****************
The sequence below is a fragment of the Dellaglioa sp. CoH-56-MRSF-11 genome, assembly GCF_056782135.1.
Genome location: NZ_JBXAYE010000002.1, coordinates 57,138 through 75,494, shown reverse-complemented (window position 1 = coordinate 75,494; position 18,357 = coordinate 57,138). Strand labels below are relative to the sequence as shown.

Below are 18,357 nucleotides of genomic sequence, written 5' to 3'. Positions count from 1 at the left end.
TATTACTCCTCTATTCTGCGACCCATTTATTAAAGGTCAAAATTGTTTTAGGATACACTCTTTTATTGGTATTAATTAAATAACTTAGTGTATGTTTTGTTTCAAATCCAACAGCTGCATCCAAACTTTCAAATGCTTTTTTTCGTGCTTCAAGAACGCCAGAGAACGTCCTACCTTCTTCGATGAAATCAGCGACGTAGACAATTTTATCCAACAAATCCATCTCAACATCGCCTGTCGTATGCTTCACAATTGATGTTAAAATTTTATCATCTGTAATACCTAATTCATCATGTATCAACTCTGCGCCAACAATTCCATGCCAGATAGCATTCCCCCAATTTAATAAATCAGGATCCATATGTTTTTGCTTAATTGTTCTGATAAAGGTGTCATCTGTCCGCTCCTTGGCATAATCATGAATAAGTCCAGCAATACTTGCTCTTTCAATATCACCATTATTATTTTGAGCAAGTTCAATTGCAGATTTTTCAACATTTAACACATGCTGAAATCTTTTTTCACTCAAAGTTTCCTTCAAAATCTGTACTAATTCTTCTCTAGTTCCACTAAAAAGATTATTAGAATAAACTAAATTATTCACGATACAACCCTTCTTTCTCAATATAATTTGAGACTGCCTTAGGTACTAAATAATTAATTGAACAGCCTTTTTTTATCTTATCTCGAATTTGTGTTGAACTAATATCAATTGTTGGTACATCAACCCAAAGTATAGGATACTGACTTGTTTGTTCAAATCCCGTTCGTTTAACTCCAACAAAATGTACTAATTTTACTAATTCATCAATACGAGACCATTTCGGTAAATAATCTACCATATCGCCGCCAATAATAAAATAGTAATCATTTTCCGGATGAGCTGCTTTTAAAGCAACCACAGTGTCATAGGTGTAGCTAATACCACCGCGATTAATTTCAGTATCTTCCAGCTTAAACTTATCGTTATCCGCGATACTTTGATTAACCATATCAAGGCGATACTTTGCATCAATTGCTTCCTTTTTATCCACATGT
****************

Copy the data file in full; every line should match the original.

The sequence below is a fragment of the Dellaglioa sp. CoH-56-MRSF-11 genome, assembly GCF_056782135.1.
Genome location: NZ_JBXAYE010000002.1, coordinates 57,138 through 75,494, shown reverse-complemented (window position 1 = coordinate 75,494; position 18,357 = coordinate 57,138). Strand labels below are relative to the sequence as shown.

Below are 18,357 nucleotides of genomic sequence, written 5' to 3'. Positions count from 1 at the left end.
TATTACTCCTCTATTCTGCGACCCATTTATTAAAGGTCAAAATTGTTTTAGGATACACTCTTTTATTGGTATTAATTAAATAACTTAGTGTATGTTTTGTTTCAAATCCAACAGCTGCATCCAAACTTTCAAATGCTTTTTTTCGTGCTTCAAGAACGCCAGAGAACGTCCTACCTTCTTCGATGAAATCAGCGACGTAGACAATTTTATCCAACAAATCCATCTCAACATCGCCTGTCGTATGCTTCACAATTGATGTTAAAATTTTATCATCTGTAATACCTAATTCATCATGTATCAACTCTGCGCCAACAATTCCATGCCAGATAGCATTCCCCCAATTTAATAAATCAGGATCCATATGTTTTTGCTTAATTGTTCTGATAAAGGTGTCATCTGTCCGCTCCTTGGCATAATCATGAATAAGTCCAGCAATACTTGCTCTTTCAATATCACCATTATTATTTTGAGCAAGTTCAATTGCAGATTTTTCAACATTTAACACATGCTGAAATCTTTTTTCACTCAAAGTTTCCTTCAAAATCTGTACTAATTCTTCTCTAGTTCCACTAAAAAGATTATTAGAATAAACTAAATTATTCACGATACAACCCTTCTTTCTCAATATAATTTGAGACTGCCTTAGGTACTAAATAATTAATTGAACAGCCTTTTTTTATCTTATCTCGAATTTGTGTTGAACTAATATCAATTGTTGGTACATCAACCCAAAGTATAGGATACTGACTTGTTTGTTCAAATCCCGTTCGTTTAACTCCAACAAAATGTACTAATTTTACTAATTCATCAATACGAGACCATTTCGGTAAATAATCTACCATATCGCCGCCAATAATAAAATAGTAATCATTTTCCGGATGAGCTGCTTTTAAAGCAACCACAGTGTCATAGGTGTAGCTAATACCACCGCGATTAATTTCAGTATCTTCCAGCTTAAACTTATCGTTATCCGCGATACTTTGATTAACCATATCAAGGCGATACTTTGCATCAATTGCTTCCTTTTTATCCACATGT